From Hook to Book

The Paper-full Office

It’s time to put my office back together, after emptying it for new carpet, but I cringe to re-store all the boxes of old manuscript drafts and files. I’m wondering what to keep and what to chuck?

Even the tax man only makes me keep my paperwork three years. Am I just being precious keeping all these manuscript drafts of my published books, not to mention multiple drafts of many unpublished titles?

I’m so far distant from a paperless office I’m out the other side. In fact, adding much more paper, I will be – on the far side of the door. I truly don’t mind lots of books and paper stuff, but… seriously, it’s time to cull.

Surely even well-known authors who donate their work and boxes of manuscript to the Lu Rees Archives don’t keep everything? Or perhaps they do and that’s why they donate their life work when still living, to get the boxes out of their homes.

With that thought, I ducked into the website of the Lu Rees Archive to get an idea of what they do hold. Heaps, it seems, and, very interestingly, they also tell you how to look after your papers. I discovered I’m breaking all the taboos and shortening my paperwork’s life span by using metal pins, staples and rubber bands amongst other no-nos. The website explains that “metal rusts very quickly and leaves permanent marks. Rubber bands quickly disintegrate, leaving marks. Self-stick removable notes easily fall off, and when they do remain, may shift from the desired spot and leave a sticky residue. Sticky tape eventually loses its sticking capability and leaves marks as well as a residue. Liquid paper and correction tape wear off and crack.

One great and surprising tip recommends using HB pencil to label your files etc, because pencil lasts for centuries and doesn’t damage like inks and pens. Lots to learn if fame ever finds me and my work.

But, since I’m not famous, yet, and running out of room, perhaps a mini cull would suffice.

How many or much do you keep of old drafts, notes and paperwork from your manuscripts? Is there a good reason to keep all or any of it? Please let me know your method and ideas in the comments?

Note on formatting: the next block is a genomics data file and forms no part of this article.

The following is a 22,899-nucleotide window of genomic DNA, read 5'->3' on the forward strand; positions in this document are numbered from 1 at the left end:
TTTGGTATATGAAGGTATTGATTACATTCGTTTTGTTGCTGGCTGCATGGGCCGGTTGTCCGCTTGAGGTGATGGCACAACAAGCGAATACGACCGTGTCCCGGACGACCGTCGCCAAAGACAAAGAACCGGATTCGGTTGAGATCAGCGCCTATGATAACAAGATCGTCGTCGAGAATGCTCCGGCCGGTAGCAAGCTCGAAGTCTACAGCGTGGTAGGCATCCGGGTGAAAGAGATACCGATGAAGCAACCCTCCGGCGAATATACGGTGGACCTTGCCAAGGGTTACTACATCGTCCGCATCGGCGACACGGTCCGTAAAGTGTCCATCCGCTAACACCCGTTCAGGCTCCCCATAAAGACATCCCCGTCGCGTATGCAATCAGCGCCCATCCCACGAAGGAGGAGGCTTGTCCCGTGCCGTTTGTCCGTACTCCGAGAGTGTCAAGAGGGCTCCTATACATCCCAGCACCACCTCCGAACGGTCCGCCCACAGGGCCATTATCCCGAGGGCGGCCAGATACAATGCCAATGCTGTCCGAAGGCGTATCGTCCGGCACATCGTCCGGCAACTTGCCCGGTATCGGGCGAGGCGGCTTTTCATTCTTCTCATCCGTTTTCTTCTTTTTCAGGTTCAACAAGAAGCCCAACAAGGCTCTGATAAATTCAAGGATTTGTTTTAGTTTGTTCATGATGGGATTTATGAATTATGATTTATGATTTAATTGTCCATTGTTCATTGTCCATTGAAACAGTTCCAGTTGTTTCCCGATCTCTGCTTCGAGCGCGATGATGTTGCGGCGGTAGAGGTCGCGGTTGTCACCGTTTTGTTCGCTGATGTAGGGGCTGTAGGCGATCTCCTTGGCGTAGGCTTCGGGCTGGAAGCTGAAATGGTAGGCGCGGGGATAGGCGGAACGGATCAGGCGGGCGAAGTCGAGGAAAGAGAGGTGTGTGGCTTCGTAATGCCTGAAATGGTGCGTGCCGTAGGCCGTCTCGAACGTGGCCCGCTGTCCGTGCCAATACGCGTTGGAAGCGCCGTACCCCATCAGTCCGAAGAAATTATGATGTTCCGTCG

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8 thoughts on “The Paper-full Office

  1. Corinne King on said:

    A great post Chris. Really made me laugh but I have no solutions or advice I’m afraid, except agreeing with the rusty staples . . . I found some the other day. C.x

    ‘Hey Baby!’ A love letter to baby – released on 1 November. Weekly Wednesday Blog Post http://corinnefenton.com/blog Website: http://www.corinnefenton.com http://www.scbwiaustralia.org http://www.walkerbooks.com.au/Black-Dog-Books

  2. I just had to go through a culling process myself. As long as you have a digital file that is backed up somewhere, get rid of it!

    • Liz, you’re right. I know moving house is the best excuse for a ruthless culling too. I need to keep the contracts etc, and I like to keep the roughs of illustrations too, but time to get rid of those excess hard-copy drafts. I must have them all digitally anyway. I never delete all the versions, just rename, number etc.
      Chris

  3. Hi Chris.
    I try and keep my paper copies to a minimum. I used to hold onto hard copies, then realised that I never used them again and would go to the digital copy. I keep my notebooks that show how a story was formed, plus recipes, shopping lists, unknown telephone numbers.They are much more interesting to me than yellowing paper with rusty staple.
    Good luck with your culling!
    Alison

    • Hi Alison,
      Oh notebooks, they’re another space drain, but I hate to throw them out. I do like to see the story development and it’s fun to look back sometimes at the original ideas and see how very altered is the finished book.
      I am going to diligently keep down paper copies from now on. My fingers are aching because there’s just way too much for my inadequate shredder!

      Chris

  4. Hi Chris, I also just read that advice on the Lu Rees archives. Such a great post! There is so much paper in our house I don’t know where to start. Perhaps a folder for each book with limited space? At the moment I have heaps more than that.
    Angela

  5. Thanks, Angela. Moving house last year was a huge impetus to me to clean out a heap of old manuscripts too. Freed up the filing cabinet and archive boxes considerably. Though I couldn’t part with the reams of paper from my historical research. Or the multitudinous notebooks!
    It is mounting up again all too quickly. 🙂
    Chris

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